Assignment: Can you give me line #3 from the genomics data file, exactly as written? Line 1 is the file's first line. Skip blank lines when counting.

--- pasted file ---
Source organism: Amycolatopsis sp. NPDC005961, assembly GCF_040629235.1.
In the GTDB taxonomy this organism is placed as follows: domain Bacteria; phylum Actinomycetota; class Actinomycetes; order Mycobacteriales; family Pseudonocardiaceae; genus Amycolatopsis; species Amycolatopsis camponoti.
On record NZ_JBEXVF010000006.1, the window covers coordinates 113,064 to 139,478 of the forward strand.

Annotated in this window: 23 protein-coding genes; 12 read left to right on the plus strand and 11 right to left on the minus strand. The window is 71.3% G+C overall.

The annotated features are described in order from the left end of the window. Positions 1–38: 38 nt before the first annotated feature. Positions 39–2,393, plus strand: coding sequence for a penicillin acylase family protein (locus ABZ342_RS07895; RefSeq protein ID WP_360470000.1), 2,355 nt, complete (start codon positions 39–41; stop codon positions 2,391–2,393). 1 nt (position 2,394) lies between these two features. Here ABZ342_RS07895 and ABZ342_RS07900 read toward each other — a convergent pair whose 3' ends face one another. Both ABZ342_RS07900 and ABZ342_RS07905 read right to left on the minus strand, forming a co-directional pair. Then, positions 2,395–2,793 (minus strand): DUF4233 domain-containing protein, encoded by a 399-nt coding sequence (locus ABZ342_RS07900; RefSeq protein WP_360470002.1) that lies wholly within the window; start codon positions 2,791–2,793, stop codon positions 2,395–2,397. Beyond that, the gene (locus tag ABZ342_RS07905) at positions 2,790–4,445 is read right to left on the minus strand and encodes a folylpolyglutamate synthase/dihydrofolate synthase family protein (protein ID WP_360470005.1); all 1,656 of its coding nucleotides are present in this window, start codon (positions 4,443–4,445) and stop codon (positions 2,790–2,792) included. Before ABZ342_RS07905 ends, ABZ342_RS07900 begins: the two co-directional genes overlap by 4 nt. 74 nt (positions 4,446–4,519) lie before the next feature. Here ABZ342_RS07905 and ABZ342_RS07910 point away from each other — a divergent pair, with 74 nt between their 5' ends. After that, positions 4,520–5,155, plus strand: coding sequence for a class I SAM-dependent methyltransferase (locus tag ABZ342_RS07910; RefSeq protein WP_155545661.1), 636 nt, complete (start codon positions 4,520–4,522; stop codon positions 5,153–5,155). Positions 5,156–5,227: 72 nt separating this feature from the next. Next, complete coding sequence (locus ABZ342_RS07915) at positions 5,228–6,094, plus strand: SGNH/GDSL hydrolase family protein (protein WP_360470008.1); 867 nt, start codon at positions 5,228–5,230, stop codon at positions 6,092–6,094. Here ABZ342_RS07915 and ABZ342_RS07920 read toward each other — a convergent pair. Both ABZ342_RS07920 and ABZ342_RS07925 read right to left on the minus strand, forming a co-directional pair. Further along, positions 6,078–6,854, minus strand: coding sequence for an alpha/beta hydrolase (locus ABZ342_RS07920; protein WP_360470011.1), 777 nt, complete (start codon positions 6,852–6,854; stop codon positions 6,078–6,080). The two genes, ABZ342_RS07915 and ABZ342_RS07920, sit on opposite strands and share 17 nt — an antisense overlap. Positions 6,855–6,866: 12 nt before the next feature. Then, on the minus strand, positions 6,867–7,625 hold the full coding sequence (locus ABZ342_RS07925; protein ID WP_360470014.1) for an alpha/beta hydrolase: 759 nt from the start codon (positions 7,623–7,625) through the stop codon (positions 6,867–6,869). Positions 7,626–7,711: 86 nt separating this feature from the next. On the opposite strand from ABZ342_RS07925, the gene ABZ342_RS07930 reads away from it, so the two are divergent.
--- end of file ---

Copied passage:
On record NZ_JBEXVF010000006.1, the window covers coordinates 113,064 to 139,478 of the forward strand.